Relationship between single and multiple perpetrator rape perpetration in South Africa: A comparison of risk factors in a population-based sample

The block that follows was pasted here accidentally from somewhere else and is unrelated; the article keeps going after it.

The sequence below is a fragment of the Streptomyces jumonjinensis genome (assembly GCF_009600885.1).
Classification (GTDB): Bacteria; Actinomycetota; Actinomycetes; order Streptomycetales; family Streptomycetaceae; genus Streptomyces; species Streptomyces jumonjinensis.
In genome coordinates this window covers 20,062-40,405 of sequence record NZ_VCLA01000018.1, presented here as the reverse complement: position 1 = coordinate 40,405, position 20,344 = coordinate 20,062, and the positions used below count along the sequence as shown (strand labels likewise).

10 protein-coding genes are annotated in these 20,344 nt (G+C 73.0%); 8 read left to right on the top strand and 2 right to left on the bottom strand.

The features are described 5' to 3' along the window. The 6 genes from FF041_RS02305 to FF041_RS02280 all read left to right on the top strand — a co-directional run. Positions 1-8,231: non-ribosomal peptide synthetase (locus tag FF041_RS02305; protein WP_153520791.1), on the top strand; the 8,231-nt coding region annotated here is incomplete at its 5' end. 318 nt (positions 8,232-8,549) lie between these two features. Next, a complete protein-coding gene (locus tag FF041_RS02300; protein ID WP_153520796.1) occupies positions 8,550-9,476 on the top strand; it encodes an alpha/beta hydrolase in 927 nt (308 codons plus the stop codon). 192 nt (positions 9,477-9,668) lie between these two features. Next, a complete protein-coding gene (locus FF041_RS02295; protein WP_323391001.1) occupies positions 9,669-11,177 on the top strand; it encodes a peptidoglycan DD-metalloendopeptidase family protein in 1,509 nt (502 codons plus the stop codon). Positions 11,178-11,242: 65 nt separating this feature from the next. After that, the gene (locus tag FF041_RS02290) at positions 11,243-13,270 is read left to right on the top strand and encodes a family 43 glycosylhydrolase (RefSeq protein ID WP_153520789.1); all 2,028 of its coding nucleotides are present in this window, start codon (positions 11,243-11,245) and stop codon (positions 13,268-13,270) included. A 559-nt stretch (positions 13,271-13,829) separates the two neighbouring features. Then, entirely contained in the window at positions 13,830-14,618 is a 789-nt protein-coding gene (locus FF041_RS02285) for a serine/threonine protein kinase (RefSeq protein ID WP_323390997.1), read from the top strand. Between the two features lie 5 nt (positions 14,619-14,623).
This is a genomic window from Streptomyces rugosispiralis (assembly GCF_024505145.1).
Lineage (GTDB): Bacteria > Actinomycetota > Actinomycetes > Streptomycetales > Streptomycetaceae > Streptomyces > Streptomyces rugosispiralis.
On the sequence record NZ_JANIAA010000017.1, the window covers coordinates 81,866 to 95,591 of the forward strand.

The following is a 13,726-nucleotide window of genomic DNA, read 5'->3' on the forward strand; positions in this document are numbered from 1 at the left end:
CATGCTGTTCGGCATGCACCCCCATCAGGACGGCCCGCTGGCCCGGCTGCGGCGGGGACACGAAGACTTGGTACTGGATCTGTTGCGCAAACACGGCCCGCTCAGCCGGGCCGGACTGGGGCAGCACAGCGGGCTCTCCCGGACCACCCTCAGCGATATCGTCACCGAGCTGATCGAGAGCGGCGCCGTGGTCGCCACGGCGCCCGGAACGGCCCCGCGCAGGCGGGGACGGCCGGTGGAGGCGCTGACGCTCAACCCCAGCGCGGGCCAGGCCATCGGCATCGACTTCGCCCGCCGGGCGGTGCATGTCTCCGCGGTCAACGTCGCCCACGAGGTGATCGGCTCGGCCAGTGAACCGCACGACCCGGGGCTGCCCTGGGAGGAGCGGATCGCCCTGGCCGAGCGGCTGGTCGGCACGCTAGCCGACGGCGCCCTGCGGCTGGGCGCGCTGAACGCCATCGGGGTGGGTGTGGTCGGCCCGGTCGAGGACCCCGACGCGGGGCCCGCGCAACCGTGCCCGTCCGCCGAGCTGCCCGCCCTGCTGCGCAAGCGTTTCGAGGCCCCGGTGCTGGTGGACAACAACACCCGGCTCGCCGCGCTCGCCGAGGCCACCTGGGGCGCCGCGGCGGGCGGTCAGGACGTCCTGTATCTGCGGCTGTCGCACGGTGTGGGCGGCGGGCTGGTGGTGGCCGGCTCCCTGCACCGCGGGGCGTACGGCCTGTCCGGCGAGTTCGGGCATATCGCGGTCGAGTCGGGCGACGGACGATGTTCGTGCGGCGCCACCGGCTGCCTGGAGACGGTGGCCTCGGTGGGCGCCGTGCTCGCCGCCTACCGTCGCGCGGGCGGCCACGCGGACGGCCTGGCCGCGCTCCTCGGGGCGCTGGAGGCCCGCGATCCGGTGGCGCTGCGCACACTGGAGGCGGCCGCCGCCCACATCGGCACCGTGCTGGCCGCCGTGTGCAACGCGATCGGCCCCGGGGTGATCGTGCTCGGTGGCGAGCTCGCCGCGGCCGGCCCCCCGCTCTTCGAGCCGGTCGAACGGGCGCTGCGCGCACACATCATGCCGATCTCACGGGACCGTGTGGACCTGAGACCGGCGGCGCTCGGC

BACKGROUND:Studies of rape of women seldom distinguish between men's participation in acts of single and multiple perpetrator rape. Multiple perpetrator rape (MPR) occurs globally with serious consequences for women. In South Africa it is a cultural practice with defined circumstances in which it commonly occurs. Prevention requires an understanding of whether it is a context specific intensification of single perpetrator rape, or a distinctly different practice of different men. This paper aims to address this question. METHODS: We conducted a cross-sectional household study with a multi-stage, randomly selected sample of 1686 men aged 18-49 who completed a questionnaire administered using an Audio-enhanced Personal Digital Assistant. We attempted to fit an ordered logistic regression model for factors associated with rape perpetration. RESULTS: 27.6% of men had raped and 8.8% had perpetrated multiple perpetrator rape (MPR). Thus 31.9% of men who had ever raped had done so with other perpetrators. An ordered regression model was fitted, showing that the same associated factors, albeit at higher prevalence, are associated with SPR and MPR. CONCLUSIONS: Multiple perpetrator rape appears as an intensified form of single perpetrator rape, rather than a different form of rape. Prevention approaches need to be mainstreamed among young men.